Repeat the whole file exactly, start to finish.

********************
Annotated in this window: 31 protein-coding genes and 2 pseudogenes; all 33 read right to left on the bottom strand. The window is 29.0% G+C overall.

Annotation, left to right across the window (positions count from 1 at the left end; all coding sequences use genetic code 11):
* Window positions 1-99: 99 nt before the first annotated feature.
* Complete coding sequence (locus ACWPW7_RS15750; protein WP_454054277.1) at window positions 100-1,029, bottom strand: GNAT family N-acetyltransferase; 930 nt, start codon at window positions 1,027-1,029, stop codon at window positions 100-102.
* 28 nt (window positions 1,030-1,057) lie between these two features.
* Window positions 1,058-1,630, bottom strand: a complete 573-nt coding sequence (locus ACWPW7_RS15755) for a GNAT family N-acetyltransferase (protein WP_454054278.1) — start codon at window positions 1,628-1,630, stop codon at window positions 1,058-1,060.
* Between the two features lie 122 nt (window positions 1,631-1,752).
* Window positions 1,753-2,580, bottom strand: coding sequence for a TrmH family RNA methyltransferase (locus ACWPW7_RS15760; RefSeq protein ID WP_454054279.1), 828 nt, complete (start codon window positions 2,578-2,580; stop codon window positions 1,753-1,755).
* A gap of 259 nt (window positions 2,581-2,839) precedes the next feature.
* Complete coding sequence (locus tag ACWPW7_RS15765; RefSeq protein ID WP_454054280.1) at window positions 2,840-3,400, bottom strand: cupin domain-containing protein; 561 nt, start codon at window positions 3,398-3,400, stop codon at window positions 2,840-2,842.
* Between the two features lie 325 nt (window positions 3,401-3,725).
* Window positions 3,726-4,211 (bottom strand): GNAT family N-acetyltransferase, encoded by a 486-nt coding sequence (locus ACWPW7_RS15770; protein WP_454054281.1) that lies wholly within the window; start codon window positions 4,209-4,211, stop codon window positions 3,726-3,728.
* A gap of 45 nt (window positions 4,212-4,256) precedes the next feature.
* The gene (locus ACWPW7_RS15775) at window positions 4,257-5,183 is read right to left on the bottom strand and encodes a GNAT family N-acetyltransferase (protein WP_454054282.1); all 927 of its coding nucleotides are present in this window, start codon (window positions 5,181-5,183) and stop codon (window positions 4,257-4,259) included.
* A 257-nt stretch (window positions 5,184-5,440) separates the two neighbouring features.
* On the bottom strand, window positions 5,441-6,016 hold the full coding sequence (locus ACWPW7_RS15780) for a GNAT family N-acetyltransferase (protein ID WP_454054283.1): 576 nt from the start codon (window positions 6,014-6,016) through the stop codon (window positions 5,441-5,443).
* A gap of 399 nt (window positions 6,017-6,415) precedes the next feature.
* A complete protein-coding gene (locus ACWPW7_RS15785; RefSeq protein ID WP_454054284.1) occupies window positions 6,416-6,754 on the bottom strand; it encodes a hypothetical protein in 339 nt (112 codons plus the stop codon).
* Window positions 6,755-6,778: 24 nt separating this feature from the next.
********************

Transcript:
Annotated in this window: 31 protein-coding genes and 2 pseudogenes; all 33 read right to left on the bottom strand. The window is 29.0% G+C overall.

Annotation, left to right across the window (positions count from 1 at the left end; all coding sequences use genetic code 11):
* Window positions 1-99: 99 nt before the first annotated feature.
* Complete coding sequence (locus ACWPW7_RS15750; protein WP_454054277.1) at window positions 100-1,029, bottom strand: GNAT family N-acetyltransferase; 930 nt, start codon at window positions 1,027-1,029, stop codon at window positions 100-102.
* 28 nt (window positions 1,030-1,057) lie between these two features.
* Window positions 1,058-1,630, bottom strand: a complete 573-nt coding sequence (locus ACWPW7_RS15755) for a GNAT family N-acetyltransferase (protein WP_454054278.1) — start codon at window positions 1,628-1,630, stop codon at window positions 1,058-1,060.
* Between the two features lie 122 nt (window positions 1,631-1,752).
* Window positions 1,753-2,580, bottom strand: coding sequence for a TrmH family RNA methyltransferase (locus ACWPW7_RS15760; RefSeq protein ID WP_454054279.1), 828 nt, complete (start codon window positions 2,578-2,580; stop codon window positions 1,753-1,755).
* A gap of 259 nt (window positions 2,581-2,839) precedes the next feature.
* Complete coding sequence (locus tag ACWPW7_RS15765; RefSeq protein ID WP_454054280.1) at window positions 2,840-3,400, bottom strand: cupin domain-containing protein; 561 nt, start codon at window positions 3,398-3,400, stop codon at window positions 2,840-2,842.
* Between the two features lie 325 nt (window positions 3,401-3,725).
* Window positions 3,726-4,211 (bottom strand): GNAT family N-acetyltransferase, encoded by a 486-nt coding sequence (locus ACWPW7_RS15770; protein WP_454054281.1) that lies wholly within the window; start codon window positions 4,209-4,211, stop codon window positions 3,726-3,728.
* A gap of 45 nt (window positions 4,212-4,256) precedes the next feature.
* The gene (locus ACWPW7_RS15775) at window positions 4,257-5,183 is read right to left on the bottom strand and encodes a GNAT family N-acetyltransferase (protein WP_454054282.1); all 927 of its coding nucleotides are present in this window, start codon (window positions 5,181-5,183) and stop codon (window positions 4,257-4,259) included.
* A 257-nt stretch (window positions 5,184-5,440) separates the two neighbouring features.
* On the bottom strand, window positions 5,441-6,016 hold the full coding sequence (locus ACWPW7_RS15780) for a GNAT family N-acetyltransferase (protein ID WP_454054283.1): 576 nt from the start codon (window positions 6,014-6,016) through the stop codon (window positions 5,441-5,443).
* A gap of 399 nt (window positions 6,017-6,415) precedes the next feature.
* A complete protein-coding gene (locus ACWPW7_RS15785; RefSeq protein ID WP_454054284.1) occupies window positions 6,416-6,754 on the bottom strand; it encodes a hypothetical protein in 339 nt (112 codons plus the stop codon).
* Window positions 6,755-6,778: 24 nt separating this feature from the next.